“Some people are pragmatists, taking things as they come and making the best of the choices available. Some people are idealists, standing for principle and refusing to compromise. And some people just act on any whim that enters their heads. I pragmatically turn my whims into principles.”
~ Bill Watterson, creator of Calvin and Hobbes
When I was seven years old, my father asked me a question. Though it seemed innocuous at the time, I realized over the years that it wasn’t exactly your run of the mill interaction between a father and his only child.
“OK, Jessie,” he began. “Which name do you like best – Matthew, Michael or David?”
I looked up from whatever it was that I may have been doing and pondered the question.
I finally answered with all the conviction of my seven years, “Matthew, Daddy. I like Matthew.”
“Great,” he said, “Michael it is.”
I’m not sure why we’d gone through the exercise as my dad was never one to be swayed by public opinion, but it’s nonetheless a conversation I’ll never forget. Later that week, my father filed the papers in our local court to begin the process of legally changing his name from Irwin to Michael.
As a middle school principal, my father was far from anonymous. He was a well-respected, outspoken and visible member of the community. And he was changing his name.
There was all sorts of speculation of course, but the most rampant rumor in town was that he must be running from either the IRS or the law. To this day, I have to chuckle at the idea that he was running from anything. For one thing, anyone who knows my dad knows that he has no fear of confrontation. I’d even say he welcomes it. For another, if he were ‘running’ from anything, I’d imagine that he’d have chosen to well, actually run. He didn’t go anywhere. He didn’t move or change jobs. He simply asked to be called something different going forward.
He’d hated his name since childhood. He’d been nicknamed Irv early on and it had stuck like an ill-fitting shoe. He simply never felt like an Irv. So at the age of thirty-seven, he decided to make things right.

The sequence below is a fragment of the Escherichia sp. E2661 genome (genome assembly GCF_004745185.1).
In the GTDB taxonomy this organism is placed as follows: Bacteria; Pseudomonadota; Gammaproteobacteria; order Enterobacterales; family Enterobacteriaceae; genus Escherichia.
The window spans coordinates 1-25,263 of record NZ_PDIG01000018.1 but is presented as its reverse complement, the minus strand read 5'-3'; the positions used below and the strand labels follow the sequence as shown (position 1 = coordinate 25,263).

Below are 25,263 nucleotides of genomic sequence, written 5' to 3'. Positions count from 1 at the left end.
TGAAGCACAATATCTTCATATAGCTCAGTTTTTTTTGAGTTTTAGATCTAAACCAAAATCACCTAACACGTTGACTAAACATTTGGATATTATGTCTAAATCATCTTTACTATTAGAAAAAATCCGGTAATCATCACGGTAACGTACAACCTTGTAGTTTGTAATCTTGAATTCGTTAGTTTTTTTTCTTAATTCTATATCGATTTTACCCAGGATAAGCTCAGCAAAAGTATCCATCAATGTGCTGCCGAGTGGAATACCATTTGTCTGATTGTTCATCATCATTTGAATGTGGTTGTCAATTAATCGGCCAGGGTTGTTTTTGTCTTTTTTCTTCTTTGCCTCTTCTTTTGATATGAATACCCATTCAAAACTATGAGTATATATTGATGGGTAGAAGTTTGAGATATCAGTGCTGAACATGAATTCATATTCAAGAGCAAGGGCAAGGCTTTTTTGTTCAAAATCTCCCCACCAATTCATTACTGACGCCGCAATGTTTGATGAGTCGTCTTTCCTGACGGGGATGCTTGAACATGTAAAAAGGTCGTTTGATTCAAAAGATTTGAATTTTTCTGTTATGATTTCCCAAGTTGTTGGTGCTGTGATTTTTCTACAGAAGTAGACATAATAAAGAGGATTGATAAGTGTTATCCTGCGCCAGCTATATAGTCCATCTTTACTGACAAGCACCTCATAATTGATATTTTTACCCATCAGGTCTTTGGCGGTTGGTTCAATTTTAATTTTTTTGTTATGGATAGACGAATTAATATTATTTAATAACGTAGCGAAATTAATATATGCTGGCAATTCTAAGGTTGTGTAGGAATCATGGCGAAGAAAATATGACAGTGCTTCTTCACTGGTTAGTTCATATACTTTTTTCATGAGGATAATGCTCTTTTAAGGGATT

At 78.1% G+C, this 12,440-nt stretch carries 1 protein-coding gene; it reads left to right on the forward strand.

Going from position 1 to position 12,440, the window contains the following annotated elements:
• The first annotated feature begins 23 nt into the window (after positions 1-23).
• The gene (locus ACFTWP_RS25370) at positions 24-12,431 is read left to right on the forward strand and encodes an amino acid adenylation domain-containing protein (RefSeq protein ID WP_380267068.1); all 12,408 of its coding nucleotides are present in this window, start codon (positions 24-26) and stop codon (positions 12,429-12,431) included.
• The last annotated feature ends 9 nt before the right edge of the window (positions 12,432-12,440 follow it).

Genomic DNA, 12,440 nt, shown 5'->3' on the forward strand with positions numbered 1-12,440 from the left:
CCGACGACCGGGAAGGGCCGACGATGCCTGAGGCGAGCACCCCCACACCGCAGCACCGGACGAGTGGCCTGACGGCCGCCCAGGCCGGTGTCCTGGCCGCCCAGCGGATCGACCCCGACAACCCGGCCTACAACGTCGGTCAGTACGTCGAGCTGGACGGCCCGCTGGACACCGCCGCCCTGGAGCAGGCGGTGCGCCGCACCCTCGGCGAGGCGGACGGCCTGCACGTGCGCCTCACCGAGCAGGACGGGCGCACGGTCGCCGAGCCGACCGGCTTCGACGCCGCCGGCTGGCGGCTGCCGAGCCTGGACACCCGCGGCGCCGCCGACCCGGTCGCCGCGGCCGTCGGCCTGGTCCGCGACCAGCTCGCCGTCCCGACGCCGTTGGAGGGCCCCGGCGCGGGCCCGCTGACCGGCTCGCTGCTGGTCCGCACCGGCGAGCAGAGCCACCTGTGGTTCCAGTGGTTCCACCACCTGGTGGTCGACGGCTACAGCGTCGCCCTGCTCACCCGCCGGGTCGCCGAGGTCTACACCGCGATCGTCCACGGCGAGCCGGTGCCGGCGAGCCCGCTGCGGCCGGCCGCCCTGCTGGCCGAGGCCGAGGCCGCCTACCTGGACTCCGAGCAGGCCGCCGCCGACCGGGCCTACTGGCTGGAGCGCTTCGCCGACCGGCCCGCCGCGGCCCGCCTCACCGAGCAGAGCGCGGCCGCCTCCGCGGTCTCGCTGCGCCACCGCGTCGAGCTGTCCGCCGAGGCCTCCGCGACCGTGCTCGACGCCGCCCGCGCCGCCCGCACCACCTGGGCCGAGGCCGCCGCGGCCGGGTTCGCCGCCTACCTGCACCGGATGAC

We’d walk into our neighborhood eatery. “Ir – er, um – Michael!” the maitre-d’ would shout. Family friends would slip and catch themselves just as quickly. I’ll never forget one saying to me, ‘Lucky you – you get to keep calling him Dad.”
But I always imagined that it must have been hardest on my mom, to whom he was still married at the time. How odd it must have been for her to have to suddenly start calling her husband of seventeen years by a different name. Take a minute. Think about it. Weird, right?
So perhaps it is because I grew up with a father who was Irv one day and Michael the next that I think the following is a reasonable solution to my blog quandary.
I’m going to change our names.
Yup, that’s it. Sum total, I’m changing our names.
OK, there’s actually a bit more to it, but at least that’s the starting point. I’ve begun to migrate the blog to http://www.adiaryofamom.wordpress.com. Notice the ‘A’ – it’s A Diary of a Mom. Here, you will eventually find me (still Jess, but last name-less) with my two girls, *Katie* and *Brooke* and my dear husband, *Luau*.
This is of course, an imperfect solution. But I’ve decided, for a million and one reasons, that it’s the least imperfect of all the solutions that I see. It’s the tallest hobbit, if you will. This blog has become far bigger than me or my girls. It’s become a place where nearly a thousand people come every day – to talk to, to commiserate with, to celebrate with and to learn from one another. And I’m not willing to shut that down. I just can’t do it.
But that doesn’t mean that I can’t change it just enough to protect what’s most precious to me.
I know that some of you might chide me for this decision. I must tell you that recent comments are not the reason that I am doing this. This has been brewing for a long time. In a meeting last week I told some very powerful people that I would hate to think that a vital message could be diminished by a less than artful delivery. Though I may not always care for the delivery of the messages on Diary (the anonymous ones that I don’t publish, for example, or those left by the commenter who changes her name and e-mail address every day), it doesn’t mean that the messages themselves aren’t sometimes valid. I’d like to think that I’m a big enough person to follow my heart even when I know that it may look as though I’m bowing to pressure.
Over the course of the next couple of weeks, I will be undertaking the monumental task of backtracking and changing names. Or, maybe I’ll just pull an all-nighter ala college and power through it all in one shot. One way or the other, I’ll keep a link at the old place until that process is complete and I will give you plenty of notice before I break it. In the meantime, I’ll be working on migrating to a nameless state. Toward that end, I’ve started a Facebook page for Diary of a Mom. It’s even linked to a Twitter account under the same name. Look at me go – all technologically advanced!
I know this is a half-assed solution. I know that to some degree I’m hiding behind my own hands and declaring, “You can’t see me!” I get it. I do. But it at least means that going forward my girls’ faces and names will be separated online. It means that their friends will come up dry if they google their names as they get older. It means that I can keep doing what I do here – and WE can keep doing what WE do here and I can (hopefully) sleep at night.
Seems like a pretty good solution to me – or at least a pretty tall Hobbit.